The GuideStar Blog retired September 9, 2019. We invite you to visit its replacement, the Candid Blog. You’re also welcome to browse or search the GuideStar Blog archives. Onward!

GuideStar Blog

Use Social Partnerships To Make Your Nonprofit Stand Out

In a recent article for Nonprofit Quarterly, it was posed that nonprofits are just professional beggars and virtual panhandlers. The nature of nonprofit organizations dictates that senior management spend a significant time on fundraising to support the mission of the company. But smart executives know that the founding vision cannot be subordinate to the fundraising. Instead, the corporation has to build a socially conscious foundation that people want to fund. Business sector partnerships can do that if the fit is right and makes sense for both parties to earn revenue.


Nonprofits have a reputation of being all soul and no brains. A 2013 study by the U.S. Chamber of Commerce Foundation found that nonprofit organizations have difficulty managing internal functions like human resources, fundraising and communications. Even successful nonprofits have challenges in creating functional websites that are interactive and give succinct visual representations of their programs. By partnering with a successful for-profit, the charitable organization makes itself more credible from a consumer's point of view. The partnership lends professionalism to the nonprofit.

Remembering that not all support comes as cash, using the corporate partnership to create a professional infrastructure opens opportunities for in-kind donations of time and equipment as well as internships. These corporate opportunities benefit both organizations. The nonprofit becomes an expert in the industry and the for-profit gets staff training and tax breaks on capital expenditures from equipment donations.

Play To Consumer Self-Interest

When creating a social partnership, a for-profit business is looking for a good company-cause fit. This fit is what will mediate the consumer's behavior when it comes to things like switching brands. For the nonprofit, the company-cause fit creates a media message that is delivered by every member of the for-profit company. A solid company-cause fit is a win-win for everyone.

If the fit is a good one, consumers become invested in both organizations; they feel a self-interest in the companies. For example, in 2013 AARP partnered with L.A. Kitchen to aide in ending older adult hunger--a partnership with a $1 million tag. Since AARP is devoted to issues of people over the age of 50 and L.A. Kitchen serves the same age group, the company-cause fit is strong and the consumer self-interest will promote an increase in membership for AARP and a media promoted donation base for L.A. Kitchen.

Another of AARP's fruitful partnerships is with The Hartford, a leader in multi-line insurance coverage for businesses and consumers since 1810. This partnership was established in 1984, entitling the Hartford to be the exclusive provider of auto and homeowners insurance coverage for AARP members. The union of these companies has recently been renewed until January of 2020, but will likely extend indefinitely based on its strong company-cause fit that has proved extremely beneficial for not only the companies, but also their members.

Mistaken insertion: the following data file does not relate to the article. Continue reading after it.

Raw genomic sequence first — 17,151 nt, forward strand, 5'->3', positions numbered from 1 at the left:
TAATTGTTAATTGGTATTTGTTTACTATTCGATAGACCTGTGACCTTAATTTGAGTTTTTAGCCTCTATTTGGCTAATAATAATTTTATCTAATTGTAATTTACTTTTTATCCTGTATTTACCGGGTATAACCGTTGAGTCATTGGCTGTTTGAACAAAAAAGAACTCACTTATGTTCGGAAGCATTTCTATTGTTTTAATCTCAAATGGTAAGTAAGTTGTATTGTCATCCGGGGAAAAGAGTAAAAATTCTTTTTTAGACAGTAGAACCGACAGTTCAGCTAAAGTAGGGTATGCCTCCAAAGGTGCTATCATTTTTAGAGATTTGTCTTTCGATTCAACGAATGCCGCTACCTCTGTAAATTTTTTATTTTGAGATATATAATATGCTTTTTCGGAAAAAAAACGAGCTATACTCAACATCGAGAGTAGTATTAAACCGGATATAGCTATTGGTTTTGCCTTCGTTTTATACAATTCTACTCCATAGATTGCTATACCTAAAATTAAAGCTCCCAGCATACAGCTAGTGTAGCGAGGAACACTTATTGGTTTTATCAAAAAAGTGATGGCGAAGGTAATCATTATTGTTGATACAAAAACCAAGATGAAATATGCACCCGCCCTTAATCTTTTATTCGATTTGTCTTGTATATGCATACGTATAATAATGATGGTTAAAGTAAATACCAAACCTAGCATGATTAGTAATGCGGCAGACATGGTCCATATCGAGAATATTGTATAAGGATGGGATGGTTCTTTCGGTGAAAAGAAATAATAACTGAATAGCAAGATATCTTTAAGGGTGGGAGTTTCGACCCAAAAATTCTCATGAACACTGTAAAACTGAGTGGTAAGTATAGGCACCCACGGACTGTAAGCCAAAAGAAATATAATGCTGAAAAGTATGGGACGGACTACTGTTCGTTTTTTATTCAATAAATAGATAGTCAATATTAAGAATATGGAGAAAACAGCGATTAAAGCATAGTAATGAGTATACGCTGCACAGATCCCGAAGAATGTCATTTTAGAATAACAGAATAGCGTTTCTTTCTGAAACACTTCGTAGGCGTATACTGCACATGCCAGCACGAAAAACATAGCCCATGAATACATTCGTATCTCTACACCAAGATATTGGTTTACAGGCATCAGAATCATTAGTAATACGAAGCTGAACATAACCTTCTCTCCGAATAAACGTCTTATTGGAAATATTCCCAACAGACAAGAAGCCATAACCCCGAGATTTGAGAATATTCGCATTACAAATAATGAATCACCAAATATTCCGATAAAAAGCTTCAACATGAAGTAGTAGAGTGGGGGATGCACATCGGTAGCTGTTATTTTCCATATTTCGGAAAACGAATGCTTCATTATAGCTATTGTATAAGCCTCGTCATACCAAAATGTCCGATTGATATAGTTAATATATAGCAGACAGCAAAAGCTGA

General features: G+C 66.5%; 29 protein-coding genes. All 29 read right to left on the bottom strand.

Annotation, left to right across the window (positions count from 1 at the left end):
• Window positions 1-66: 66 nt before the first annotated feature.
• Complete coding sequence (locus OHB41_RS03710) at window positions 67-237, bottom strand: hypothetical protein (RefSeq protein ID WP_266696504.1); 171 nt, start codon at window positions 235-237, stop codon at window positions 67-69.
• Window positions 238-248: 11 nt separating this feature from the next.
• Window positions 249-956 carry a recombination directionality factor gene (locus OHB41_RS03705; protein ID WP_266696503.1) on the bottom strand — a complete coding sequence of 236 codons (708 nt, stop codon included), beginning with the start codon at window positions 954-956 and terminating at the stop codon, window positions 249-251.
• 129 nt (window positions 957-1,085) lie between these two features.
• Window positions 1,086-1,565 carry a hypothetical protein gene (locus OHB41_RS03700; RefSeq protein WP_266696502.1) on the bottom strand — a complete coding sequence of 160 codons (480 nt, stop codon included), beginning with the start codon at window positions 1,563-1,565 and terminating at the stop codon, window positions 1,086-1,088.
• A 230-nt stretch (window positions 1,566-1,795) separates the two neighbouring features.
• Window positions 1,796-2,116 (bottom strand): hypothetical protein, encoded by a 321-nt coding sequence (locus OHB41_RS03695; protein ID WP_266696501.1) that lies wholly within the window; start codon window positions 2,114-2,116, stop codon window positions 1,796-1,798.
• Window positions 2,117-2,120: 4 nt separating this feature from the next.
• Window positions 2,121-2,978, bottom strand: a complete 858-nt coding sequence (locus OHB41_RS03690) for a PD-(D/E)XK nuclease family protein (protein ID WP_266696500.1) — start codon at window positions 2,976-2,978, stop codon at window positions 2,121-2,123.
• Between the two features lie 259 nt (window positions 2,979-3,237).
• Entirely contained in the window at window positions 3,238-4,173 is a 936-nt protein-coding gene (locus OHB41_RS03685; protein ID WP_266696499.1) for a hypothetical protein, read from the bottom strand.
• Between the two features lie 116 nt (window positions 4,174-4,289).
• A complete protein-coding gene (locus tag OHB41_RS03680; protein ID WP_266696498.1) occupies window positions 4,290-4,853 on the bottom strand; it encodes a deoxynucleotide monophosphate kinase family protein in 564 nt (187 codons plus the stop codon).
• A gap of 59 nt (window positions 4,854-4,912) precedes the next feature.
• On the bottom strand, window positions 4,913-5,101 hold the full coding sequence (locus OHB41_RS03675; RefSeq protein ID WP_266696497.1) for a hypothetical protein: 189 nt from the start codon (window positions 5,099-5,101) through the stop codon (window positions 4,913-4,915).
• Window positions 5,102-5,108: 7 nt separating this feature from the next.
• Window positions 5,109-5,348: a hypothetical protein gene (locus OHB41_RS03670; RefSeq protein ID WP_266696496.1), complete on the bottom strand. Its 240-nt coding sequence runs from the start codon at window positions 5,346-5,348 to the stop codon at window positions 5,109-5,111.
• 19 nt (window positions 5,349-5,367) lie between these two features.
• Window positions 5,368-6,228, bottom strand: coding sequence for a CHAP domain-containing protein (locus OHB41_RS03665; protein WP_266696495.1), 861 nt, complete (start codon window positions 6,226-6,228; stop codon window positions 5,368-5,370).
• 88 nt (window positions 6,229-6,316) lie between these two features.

Be Proactive

Charitable organizations that are proactive in getting for-profit social partners have a better chance of fiscal sustainability. The simple solution then is to make a list of businesses that would make a good company-cause fit and go get them. Unfortunately, there are certain practical difficulties with this plan. Deciding what would be a good fit means that the nonprofit would have to have an in-depth understanding of itself and its corporate mission. For many vision-based companies, this is an issue.

To be strategically proactive, you must first have a strategy. If you do not have one, create a business plan that centers on your company's mission. If you do have one, make sure that it is updates and use this as your template for pursuing for-profit business partners.

Marketing Is Marketing

You may help the environment, save children, or protect baby pandas, but when it comes to delivering a company message, it is still all marketing. The rules of marketing still apply to nonprofits. Your 501 (c) 3 status does not change that. By creating a corporate partnership, you are trying to produce a positive consumer reaction that results in increased revenue for your company. This is the basis of socially responsible marketing. When it comes to funds development, every good deed needs a good press release.

One of the reasons that a company enters into a social partnership is to bring up its social esteem in the eye of the public. The only way to do this is to promote the partnership. There needs to be a press release at the time of the partnership, one for every event, and one at the perceived conclusion of the campaign. This partnership also should be on both company's websites and social media channels with an option for supporters to get involved. Make sure involvement in the charitable organization includes opportunities outside of monetary donations. When a person wants to volunteer, always give him or her the means to do so.

The preceding is a guest post by our regular contributors, SocialMonsters. Formerly known as DigitalPartner, you can find all of their previous contributions for here on their author page.